Wistar rats were exposed for 3-months to hypercaloric diet (HC) and a deregulated model was reproduced and validated as previously reported [8-9]. After validation of metabolic deregulated model, the rats were randomized into three groups. The first one was administered during 2-months with a combination of MetfDeca+HC; the second group remained fed with hypercaloric diet and the control group, which was fed only with a normocaloric diet. After two months, all animals were sacrificed and a biochemical profile was carried out, including the quantification of triglycerides in serum, liver and adipose tissues; as well as, free fatty acids, leptin and adiponectin in serum; additionally, insulin resistance was evaluated by HOMA-IR index and insulin resistance adipocyte dysfunction index (IDA-IR); and The Red Oil staining in liver and adipose tissues was also carried out. Each procedure was according to the procedures of the “Citizen’s Guide for Care and Use of Laboratory Animals of Mexico” and approved by the Institutional Committee for Care and Use of Animals.

First, we made sure that metabolic deregulated model with dyslipidemia and dysglycemia were developed in Wistar rats. Figure 1 shows that rats marked like HC developed insulin resistance in liver and adipose tissue (HOMA-IR and IDA-IR, increases); additionally, the dyslipidemia was observed with hypertriglyceridemia and rise of free fatty acids. Our working group has documented that the intake of high calorie diets without increased self-expenditure, could modify neuro-hormonal response that directly impacts on cellular metabolism. It has been shown that alterations in molecules such as serum glucose and lipid levels are present. In this regard, the β-cells can sense and compensate hyperglycemic states with an increased secretion of insulin, which can lead to a state of resistance in multiple peripheral tissues, thus, insulin resistance can be defined as a reduced responsiveness of the tissues of an organism to high insulin concentrations, while conversely reduced sensitivity to insulin is associated with an increase of basal insulin concentration (insulinemia). This progressive increase in insulin levels may be best viewed as an adaptive response by pancreas to restore glucose homeostasis. Adaptive responses to hyperinsulinemia states are often linked to in vivo insulin resistance.

Ectopic accumulation of hepatic lipids or hepatosteatosis has clearly been linked to the development of hepatic insulin resistance, that develops when the rate of hepatic triglycerides synthesis is increased, due to the rise of fatty acid uptake and its esterification into triglycerides, as well as from de novo synthesis of triglycerides from carbohydrate, as long as, it exceeds the catabolic state associated to fatty acid oxidation and export of triglycerides as very low density lipoproteins (VLDL) toward muscle and adipose tissues. In adipose tissue the  triglycerides are stored unless that insulin resistance is present, so that impaired insulin action in the adipose tissue allows for increased lipolysis, which will promote re-esterification of lipids in other tissues (such as liver) and further exacerbates peripheral insulin resistance. Particularly, adipose tissue secret adipokines such as leptin, adiponectin and resistin, mainly. These adipokines contribute with metabolic processes associated to lipids, as energy production, energetic reserves, anti-steatotic events and insulin resistance regulation, all in peripheral tissues. In rats fed with HC diet it was observed an increase in leptin, with a decrease in adiponectin, both associated to adipocyte hypertrophy (Fig. 1 and 2), which promotes hepatosteatosis (Fig 1H-HC).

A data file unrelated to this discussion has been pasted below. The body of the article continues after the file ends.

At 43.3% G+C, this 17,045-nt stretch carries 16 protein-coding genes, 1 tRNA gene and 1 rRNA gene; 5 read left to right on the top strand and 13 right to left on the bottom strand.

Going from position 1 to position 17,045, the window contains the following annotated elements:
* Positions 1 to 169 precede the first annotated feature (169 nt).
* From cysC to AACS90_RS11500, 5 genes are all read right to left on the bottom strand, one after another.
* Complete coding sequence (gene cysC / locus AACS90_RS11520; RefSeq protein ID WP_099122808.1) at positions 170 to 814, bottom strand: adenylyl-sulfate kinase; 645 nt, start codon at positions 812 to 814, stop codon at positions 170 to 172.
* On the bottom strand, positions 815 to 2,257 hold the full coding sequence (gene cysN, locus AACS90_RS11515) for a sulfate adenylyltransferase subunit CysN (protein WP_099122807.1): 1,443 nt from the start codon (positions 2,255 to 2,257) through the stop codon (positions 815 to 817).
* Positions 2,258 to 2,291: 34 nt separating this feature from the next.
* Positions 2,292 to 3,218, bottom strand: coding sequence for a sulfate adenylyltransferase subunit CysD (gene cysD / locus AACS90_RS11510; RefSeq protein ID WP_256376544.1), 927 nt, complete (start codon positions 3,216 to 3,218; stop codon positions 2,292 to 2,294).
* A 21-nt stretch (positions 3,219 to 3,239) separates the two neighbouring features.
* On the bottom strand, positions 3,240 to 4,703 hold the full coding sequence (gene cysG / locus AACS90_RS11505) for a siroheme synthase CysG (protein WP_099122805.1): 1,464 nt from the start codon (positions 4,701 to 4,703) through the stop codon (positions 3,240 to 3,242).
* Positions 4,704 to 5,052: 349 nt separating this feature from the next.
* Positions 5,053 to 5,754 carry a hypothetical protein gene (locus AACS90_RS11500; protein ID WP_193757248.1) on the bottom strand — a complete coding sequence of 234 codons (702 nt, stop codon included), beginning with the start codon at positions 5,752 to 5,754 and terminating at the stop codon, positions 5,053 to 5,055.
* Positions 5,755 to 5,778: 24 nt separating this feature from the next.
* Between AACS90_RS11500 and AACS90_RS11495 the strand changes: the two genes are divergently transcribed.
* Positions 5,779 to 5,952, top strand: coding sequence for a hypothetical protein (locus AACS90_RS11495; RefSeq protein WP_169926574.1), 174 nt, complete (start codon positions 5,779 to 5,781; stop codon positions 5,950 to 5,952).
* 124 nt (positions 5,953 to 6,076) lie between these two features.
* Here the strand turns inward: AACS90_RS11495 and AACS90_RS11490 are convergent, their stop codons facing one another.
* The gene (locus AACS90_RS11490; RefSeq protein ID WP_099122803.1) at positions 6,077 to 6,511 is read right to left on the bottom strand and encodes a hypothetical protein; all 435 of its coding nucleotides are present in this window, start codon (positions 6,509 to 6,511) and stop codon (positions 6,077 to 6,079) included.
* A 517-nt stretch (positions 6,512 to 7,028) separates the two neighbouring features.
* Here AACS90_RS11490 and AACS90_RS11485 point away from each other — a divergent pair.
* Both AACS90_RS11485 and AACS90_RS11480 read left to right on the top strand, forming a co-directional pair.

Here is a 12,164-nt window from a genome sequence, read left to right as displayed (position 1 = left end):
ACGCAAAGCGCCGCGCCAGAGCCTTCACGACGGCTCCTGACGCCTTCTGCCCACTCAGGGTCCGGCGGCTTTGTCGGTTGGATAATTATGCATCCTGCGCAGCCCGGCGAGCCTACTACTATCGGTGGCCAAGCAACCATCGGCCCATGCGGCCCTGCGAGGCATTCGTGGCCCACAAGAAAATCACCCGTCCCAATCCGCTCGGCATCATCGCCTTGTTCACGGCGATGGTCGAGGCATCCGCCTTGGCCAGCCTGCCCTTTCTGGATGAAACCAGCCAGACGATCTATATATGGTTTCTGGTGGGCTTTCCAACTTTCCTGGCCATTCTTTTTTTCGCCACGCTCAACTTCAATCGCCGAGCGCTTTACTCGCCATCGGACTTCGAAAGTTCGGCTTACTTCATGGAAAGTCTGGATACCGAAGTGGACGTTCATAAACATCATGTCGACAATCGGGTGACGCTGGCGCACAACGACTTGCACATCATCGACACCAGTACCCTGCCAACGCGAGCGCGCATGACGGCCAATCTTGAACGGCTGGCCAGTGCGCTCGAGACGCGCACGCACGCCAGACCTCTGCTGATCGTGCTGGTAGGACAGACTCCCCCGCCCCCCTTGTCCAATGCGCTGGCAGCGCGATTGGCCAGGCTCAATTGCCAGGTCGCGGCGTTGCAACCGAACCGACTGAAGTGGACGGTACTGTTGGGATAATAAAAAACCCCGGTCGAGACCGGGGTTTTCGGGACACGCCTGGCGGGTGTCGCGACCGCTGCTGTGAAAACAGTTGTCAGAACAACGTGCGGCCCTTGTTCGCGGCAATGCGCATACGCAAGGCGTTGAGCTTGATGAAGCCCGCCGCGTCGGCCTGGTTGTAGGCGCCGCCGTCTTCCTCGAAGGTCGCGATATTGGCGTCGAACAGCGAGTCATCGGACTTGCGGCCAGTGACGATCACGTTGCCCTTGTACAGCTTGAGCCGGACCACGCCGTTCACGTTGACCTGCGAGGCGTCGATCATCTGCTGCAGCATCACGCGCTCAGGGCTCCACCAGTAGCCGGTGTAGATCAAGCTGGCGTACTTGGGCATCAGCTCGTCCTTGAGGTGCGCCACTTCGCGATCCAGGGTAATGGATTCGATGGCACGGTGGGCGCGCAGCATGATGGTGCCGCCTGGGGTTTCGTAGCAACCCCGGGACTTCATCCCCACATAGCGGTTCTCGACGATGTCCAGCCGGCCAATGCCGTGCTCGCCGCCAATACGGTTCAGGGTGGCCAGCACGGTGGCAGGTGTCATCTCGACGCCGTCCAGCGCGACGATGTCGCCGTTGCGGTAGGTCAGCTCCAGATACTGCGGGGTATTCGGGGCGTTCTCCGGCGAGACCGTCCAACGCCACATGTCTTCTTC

The MetfDeca administration, despite to HC feeding presented insulin resistance regulation, both in liver and adipose tissues, which diminished the risk of metabolic syndrome and the development of diabetes mellitus and cardiovascular diseases. The notably amelioration in serum flux of FFA and triglycerides strongly suggests a modulation between β-oxidation and lipogenesis, both endogenous and exogenous, as well as their distribution and storing. In this sense, the adipose tissue returns to basal triglycerides content (Fig 1G), and adipokine levels almost normal which is correlated with adipocyte size (Fig 1G-MetfDeca). Normal levels of adipokines are amply associated with insulin resistance regulation and anti-steatotic effects in muscle and liver tissues. After MetfDeca administration it was observed, a diminished of stored triglycerides in hepatocytes (Fig 1H-MetfDeca), which suggest strongly a recovery of energetic balance, because before it was demonstrated that muscle steatosis also was eliminated subsequent to 2-month of MetfDeca administration.

The importance of this study: The MetfDeca administration has showed important improvement in metabolic regulation associated to glucose and lipids, with a dosage of 48,000 times less than metformin alone. Additionally, MetfDeca possesses the ability of reducing serum levels of carbohydrates and lipids by oxidative pathways; which improve the signaling pathways of insulin and adipokines, which in turn reduces steatosis in liver and muscle. This is achieved because the molecule possesses a core of associated vanadates which, in turn, could behave as a form of continuous liberation of vanadates, the same that has a biological activity probably on mitochondria, additionally, the molecule also contains metformin that act on the mitochondrial complex I and maintains the energetic metabolism pro-oxidant. The most relevant event is that MetfDeca is only administered two times a week orally, and this administration observed insulin enhancer and insulin mimetic effects, without secondary effects. However, more studies should be carried out to elucidate the mechanistic aspects of this potential prodrug.


The authors thank Vicerrectoria de Investigación y Posgrado (VIEP) and Centro Universitario de Vinculación (CUVyTT), through Dr. Ygnacio Martínez Laguna and Martín Pérez Santos, respectively, for the financial support of this research project (DITCo2016-8). Thanks are due to Dr. Carlos Escamilla for the use of the Bioterium “Claude Bernard”of the Benemérita Universidad Autónoma de Puebla.



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  1. Sánchez-Lombardo I, Sánchez-Lara E, Pérez-Benítez A, Mendoza A, Bernès S, González-Vergara E 2014. Synthesis of Metforminium (2+) Decavanadates – Crystal Structures and Solid-State Characterization. Eur. J. Inorg. Chem. 4581–4588. DOI: 10.1002/ejic.201402277